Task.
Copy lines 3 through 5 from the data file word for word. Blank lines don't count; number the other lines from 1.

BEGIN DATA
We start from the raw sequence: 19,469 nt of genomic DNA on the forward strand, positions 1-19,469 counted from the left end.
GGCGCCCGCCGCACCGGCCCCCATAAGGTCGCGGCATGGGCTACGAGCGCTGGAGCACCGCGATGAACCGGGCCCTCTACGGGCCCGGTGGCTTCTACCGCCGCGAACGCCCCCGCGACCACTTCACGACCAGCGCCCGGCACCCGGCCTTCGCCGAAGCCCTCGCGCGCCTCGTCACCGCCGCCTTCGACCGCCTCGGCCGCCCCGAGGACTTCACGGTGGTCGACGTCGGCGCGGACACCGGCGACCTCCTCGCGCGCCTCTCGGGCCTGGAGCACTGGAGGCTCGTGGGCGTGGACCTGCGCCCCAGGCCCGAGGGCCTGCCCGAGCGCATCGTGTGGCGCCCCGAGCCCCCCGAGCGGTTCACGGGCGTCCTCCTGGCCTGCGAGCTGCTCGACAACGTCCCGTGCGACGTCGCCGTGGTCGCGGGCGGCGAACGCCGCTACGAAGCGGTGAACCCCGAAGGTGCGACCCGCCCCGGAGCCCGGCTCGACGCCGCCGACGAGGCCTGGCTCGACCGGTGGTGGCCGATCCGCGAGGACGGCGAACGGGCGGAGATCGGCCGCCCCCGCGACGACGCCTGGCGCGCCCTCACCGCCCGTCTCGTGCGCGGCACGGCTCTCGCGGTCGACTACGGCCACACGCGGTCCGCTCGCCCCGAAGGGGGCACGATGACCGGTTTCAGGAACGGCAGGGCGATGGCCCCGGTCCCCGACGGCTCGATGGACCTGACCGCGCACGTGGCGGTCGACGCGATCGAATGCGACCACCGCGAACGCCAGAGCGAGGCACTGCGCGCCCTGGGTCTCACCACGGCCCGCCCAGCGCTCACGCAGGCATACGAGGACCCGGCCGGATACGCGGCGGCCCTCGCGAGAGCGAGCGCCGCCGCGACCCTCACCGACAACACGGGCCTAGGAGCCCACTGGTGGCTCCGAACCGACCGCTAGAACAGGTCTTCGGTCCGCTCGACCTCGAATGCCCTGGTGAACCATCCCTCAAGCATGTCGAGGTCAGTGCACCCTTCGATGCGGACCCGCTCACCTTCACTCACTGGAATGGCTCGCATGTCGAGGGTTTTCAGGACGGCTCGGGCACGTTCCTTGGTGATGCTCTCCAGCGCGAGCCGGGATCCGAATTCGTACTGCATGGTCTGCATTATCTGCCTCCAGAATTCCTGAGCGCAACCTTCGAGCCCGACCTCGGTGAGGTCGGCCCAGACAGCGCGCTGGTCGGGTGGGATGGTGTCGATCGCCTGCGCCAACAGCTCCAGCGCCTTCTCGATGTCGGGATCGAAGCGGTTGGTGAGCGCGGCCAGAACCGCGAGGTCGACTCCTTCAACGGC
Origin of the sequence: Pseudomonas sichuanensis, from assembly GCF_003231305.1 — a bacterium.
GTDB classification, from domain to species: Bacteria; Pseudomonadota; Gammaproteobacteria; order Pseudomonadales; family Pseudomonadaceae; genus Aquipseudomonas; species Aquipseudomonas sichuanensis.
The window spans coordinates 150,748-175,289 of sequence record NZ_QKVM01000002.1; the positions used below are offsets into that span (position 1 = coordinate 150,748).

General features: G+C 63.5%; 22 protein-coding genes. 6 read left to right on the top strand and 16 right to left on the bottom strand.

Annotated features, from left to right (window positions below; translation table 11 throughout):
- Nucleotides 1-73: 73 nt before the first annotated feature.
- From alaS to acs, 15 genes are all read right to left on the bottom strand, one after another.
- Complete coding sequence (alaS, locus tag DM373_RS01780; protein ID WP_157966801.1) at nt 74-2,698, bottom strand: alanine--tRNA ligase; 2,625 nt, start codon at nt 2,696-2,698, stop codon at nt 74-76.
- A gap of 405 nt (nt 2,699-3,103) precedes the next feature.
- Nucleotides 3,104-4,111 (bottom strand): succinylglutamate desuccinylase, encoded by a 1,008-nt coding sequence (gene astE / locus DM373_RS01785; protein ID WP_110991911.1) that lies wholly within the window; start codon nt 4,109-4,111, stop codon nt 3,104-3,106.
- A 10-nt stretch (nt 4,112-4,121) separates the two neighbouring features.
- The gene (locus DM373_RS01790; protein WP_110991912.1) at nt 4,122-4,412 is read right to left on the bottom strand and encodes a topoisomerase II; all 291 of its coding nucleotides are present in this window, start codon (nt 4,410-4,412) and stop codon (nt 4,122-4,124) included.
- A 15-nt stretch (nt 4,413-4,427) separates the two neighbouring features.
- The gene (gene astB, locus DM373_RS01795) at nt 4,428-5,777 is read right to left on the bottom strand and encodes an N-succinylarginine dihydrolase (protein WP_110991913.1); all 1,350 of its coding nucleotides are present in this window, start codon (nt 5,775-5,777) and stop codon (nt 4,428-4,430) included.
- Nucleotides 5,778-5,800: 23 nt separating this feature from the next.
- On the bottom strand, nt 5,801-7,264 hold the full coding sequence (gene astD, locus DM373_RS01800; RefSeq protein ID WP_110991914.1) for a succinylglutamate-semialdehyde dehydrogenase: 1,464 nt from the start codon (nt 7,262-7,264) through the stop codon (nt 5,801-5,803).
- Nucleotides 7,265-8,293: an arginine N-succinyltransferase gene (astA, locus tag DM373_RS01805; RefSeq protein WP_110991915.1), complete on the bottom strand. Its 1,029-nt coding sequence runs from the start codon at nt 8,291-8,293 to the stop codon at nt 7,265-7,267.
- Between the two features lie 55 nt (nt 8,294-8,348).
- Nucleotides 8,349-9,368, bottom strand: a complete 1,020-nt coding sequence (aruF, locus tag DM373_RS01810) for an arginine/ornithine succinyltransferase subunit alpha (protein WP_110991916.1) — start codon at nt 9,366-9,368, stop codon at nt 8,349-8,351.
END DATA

Origin of the sequence: Pseudomonas sichuanensis, from assembly GCF_003231305.1 — a bacterium.
GTDB classification, from domain to species: Bacteria; Pseudomonadota; Gammaproteobacteria; order Pseudomonadales; family Pseudomonadaceae; genus Aquipseudomonas; species Aquipseudomonas sichuanensis.
The window spans coordinates 150,748-175,289 of sequence record NZ_QKVM01000002.1; the positions used below are offsets into that span (position 1 = coordinate 150,748).